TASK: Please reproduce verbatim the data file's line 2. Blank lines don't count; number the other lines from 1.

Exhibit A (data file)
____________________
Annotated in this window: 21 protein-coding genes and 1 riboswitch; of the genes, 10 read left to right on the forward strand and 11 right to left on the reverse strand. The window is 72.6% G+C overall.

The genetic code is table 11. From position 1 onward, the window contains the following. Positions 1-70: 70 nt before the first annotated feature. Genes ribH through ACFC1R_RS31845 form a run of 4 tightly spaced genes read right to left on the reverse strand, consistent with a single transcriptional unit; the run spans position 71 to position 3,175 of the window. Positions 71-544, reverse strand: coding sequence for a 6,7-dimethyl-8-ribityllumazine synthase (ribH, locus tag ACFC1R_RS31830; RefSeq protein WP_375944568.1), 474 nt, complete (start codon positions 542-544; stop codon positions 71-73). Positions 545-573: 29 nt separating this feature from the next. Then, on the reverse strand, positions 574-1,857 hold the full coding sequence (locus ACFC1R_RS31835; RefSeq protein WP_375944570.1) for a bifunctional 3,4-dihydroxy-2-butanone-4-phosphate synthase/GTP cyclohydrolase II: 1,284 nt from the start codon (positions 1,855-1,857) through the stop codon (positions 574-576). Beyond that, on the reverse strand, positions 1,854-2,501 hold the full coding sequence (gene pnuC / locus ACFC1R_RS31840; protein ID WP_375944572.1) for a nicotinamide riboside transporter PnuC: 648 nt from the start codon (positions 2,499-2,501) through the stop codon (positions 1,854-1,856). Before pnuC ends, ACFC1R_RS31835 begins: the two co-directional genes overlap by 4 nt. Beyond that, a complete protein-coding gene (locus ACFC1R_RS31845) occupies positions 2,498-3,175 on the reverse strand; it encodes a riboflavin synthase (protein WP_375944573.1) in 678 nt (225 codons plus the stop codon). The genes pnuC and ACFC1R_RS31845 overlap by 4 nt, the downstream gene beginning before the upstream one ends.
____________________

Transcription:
The genetic code is table 11. From position 1 onward, the window contains the following. Positions 1-70: 70 nt before the first annotated feature. Genes ribH through ACFC1R_RS31845 form a run of 4 tightly spaced genes read right to left on the reverse strand, consistent with a single transcriptional unit; the run spans position 71 to position 3,175 of the window. Positions 71-544, reverse strand: coding sequence for a 6,7-dimethyl-8-ribityllumazine synthase (ribH, locus tag ACFC1R_RS31830; RefSeq protein WP_375944568.1), 474 nt, complete (start codon positions 542-544; stop codon positions 71-73). Positions 545-573: 29 nt separating this feature from the next. Then, on the reverse strand, positions 574-1,857 hold the full coding sequence (locus ACFC1R_RS31835; RefSeq protein WP_375944570.1) for a bifunctional 3,4-dihydroxy-2-butanone-4-phosphate synthase/GTP cyclohydrolase II: 1,284 nt from the start codon (positions 1,855-1,857) through the stop codon (positions 574-576). Beyond that, on the reverse strand, positions 1,854-2,501 hold the full coding sequence (gene pnuC / locus ACFC1R_RS31840; protein ID WP_375944572.1) for a nicotinamide riboside transporter PnuC: 648 nt from the start codon (positions 2,499-2,501) through the stop codon (positions 1,854-1,856). Before pnuC ends, ACFC1R_RS31835 begins: the two co-directional genes overlap by 4 nt. Beyond that, a complete protein-coding gene (locus ACFC1R_RS31845) occupies positions 2,498-3,175 on the reverse strand; it encodes a riboflavin synthase (protein WP_375944573.1) in 678 nt (225 codons plus the stop codon). The genes pnuC and ACFC1R_RS31845 overlap by 4 nt, the downstream gene beginning before the upstream one ends.